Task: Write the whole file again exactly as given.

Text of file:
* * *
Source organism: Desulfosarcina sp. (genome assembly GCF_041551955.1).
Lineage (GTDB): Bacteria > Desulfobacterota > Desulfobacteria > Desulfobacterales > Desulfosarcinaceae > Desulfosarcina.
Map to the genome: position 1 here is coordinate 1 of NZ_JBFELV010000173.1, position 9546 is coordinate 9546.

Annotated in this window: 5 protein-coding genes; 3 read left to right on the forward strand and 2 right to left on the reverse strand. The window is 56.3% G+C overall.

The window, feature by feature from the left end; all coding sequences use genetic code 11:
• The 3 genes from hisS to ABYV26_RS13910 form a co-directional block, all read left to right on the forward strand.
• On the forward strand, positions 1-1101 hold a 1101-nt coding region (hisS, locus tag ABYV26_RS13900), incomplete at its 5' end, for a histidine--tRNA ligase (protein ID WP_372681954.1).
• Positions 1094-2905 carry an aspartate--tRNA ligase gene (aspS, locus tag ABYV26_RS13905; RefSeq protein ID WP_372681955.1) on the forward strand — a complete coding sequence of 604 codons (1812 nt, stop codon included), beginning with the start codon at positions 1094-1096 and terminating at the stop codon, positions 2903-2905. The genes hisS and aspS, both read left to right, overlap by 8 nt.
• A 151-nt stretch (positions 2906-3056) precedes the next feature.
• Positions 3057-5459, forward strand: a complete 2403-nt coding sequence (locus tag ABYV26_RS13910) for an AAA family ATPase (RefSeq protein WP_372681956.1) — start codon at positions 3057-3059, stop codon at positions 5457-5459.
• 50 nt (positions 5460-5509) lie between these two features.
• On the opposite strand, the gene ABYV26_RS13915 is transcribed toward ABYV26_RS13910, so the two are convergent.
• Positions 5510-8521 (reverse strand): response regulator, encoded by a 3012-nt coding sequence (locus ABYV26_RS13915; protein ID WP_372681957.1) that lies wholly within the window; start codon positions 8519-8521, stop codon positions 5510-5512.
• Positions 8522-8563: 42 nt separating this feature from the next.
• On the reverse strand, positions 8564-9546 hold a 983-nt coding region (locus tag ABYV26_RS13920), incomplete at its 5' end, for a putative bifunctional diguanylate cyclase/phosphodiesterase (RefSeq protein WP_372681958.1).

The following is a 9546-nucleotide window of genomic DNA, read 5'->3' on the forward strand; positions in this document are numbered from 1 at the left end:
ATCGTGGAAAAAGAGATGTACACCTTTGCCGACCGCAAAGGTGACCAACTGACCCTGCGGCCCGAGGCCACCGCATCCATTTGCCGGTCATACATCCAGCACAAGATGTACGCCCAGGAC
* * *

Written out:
Source organism: Desulfosarcina sp. (genome assembly GCF_041551955.1).
Lineage (GTDB): Bacteria > Desulfobacterota > Desulfobacteria > Desulfobacterales > Desulfosarcinaceae > Desulfosarcina.
Map to the genome: position 1 here is coordinate 1 of NZ_JBFELV010000173.1, position 9546 is coordinate 9546.

Annotated in this window: 5 protein-coding genes; 3 read left to right on the forward strand and 2 right to left on the reverse strand. The window is 56.3% G+C overall.

The window, feature by feature from the left end; all coding sequences use genetic code 11:
• The 3 genes from hisS to ABYV26_RS13910 form a co-directional block, all read left to right on the forward strand.
• On the forward strand, positions 1-1101 hold a 1101-nt coding region (hisS, locus tag ABYV26_RS13900), incomplete at its 5' end, for a histidine--tRNA ligase (protein ID WP_372681954.1).
• Positions 1094-2905 carry an aspartate--tRNA ligase gene (aspS, locus tag ABYV26_RS13905; RefSeq protein ID WP_372681955.1) on the forward strand — a complete coding sequence of 604 codons (1812 nt, stop codon included), beginning with the start codon at positions 1094-1096 and terminating at the stop codon, positions 2903-2905. The genes hisS and aspS, both read left to right, overlap by 8 nt.
• A 151-nt stretch (positions 2906-3056) precedes the next feature.
• Positions 3057-5459, forward strand: a complete 2403-nt coding sequence (locus tag ABYV26_RS13910) for an AAA family ATPase (RefSeq protein WP_372681956.1) — start codon at positions 3057-3059, stop codon at positions 5457-5459.
• 50 nt (positions 5460-5509) lie between these two features.
• On the opposite strand, the gene ABYV26_RS13915 is transcribed toward ABYV26_RS13910, so the two are convergent.
• Positions 5510-8521 (reverse strand): response regulator, encoded by a 3012-nt coding sequence (locus ABYV26_RS13915; protein ID WP_372681957.1) that lies wholly within the window; start codon positions 8519-8521, stop codon positions 5510-5512.
• Positions 8522-8563: 42 nt separating this feature from the next.
• On the reverse strand, positions 8564-9546 hold a 983-nt coding region (locus tag ABYV26_RS13920), incomplete at its 5' end, for a putative bifunctional diguanylate cyclase/phosphodiesterase (RefSeq protein WP_372681958.1).

The following is a 9546-nucleotide window of genomic DNA, read 5'->3' on the forward strand; positions in this document are numbered from 1 at the left end:
ATCGTGGAAAAAGAGATGTACACCTTTGCCGACCGCAAAGGTGACCAACTGACCCTGCGGCCCGAGGCCACCGCATCCATTTGCCGGTCATACATCCAGCACAAGATGTACGCCCAGGAC